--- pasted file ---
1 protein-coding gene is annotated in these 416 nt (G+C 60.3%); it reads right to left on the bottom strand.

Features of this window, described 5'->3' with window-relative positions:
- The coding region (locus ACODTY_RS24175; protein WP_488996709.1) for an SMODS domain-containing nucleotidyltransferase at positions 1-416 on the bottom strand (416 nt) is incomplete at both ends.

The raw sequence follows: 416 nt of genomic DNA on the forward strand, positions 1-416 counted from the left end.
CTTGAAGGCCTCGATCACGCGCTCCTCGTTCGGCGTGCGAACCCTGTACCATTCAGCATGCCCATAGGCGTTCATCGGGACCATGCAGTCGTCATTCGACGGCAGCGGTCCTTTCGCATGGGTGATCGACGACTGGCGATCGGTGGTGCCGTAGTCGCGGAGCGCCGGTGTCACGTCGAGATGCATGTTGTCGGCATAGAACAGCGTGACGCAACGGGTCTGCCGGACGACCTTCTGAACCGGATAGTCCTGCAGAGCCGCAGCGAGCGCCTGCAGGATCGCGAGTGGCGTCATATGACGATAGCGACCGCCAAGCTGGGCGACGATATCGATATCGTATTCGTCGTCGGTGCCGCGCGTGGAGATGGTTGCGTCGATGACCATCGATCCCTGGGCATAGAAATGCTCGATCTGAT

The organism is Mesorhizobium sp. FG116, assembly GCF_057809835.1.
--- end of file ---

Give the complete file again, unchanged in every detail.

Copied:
1 protein-coding gene is annotated in these 416 nt (G+C 60.3%); it reads right to left on the bottom strand.

Features of this window, described 5'->3' with window-relative positions:
- The coding region (locus ACODTY_RS24175; protein WP_488996709.1) for an SMODS domain-containing nucleotidyltransferase at positions 1-416 on the bottom strand (416 nt) is incomplete at both ends.

The raw sequence follows: 416 nt of genomic DNA on the forward strand, positions 1-416 counted from the left end.
CTTGAAGGCCTCGATCACGCGCTCCTCGTTCGGCGTGCGAACCCTGTACCATTCAGCATGCCCATAGGCGTTCATCGGGACCATGCAGTCGTCATTCGACGGCAGCGGTCCTTTCGCATGGGTGATCGACGACTGGCGATCGGTGGTGCCGTAGTCGCGGAGCGCCGGTGTCACGTCGAGATGCATGTTGTCGGCATAGAACAGCGTGACGCAACGGGTCTGCCGGACGACCTTCTGAACCGGATAGTCCTGCAGAGCCGCAGCGAGCGCCTGCAGGATCGCGAGTGGCGTCATATGACGATAGCGACCGCCAAGCTGGGCGACGATATCGATATCGTATTCGTCGTCGGTGCCGCGCGTGGAGATGGTTGCGTCGATGACCATCGATCCCTGGGCATAGAAATGCTCGATCTGAT

The organism is Mesorhizobium sp. FG116, assembly GCF_057809835.1.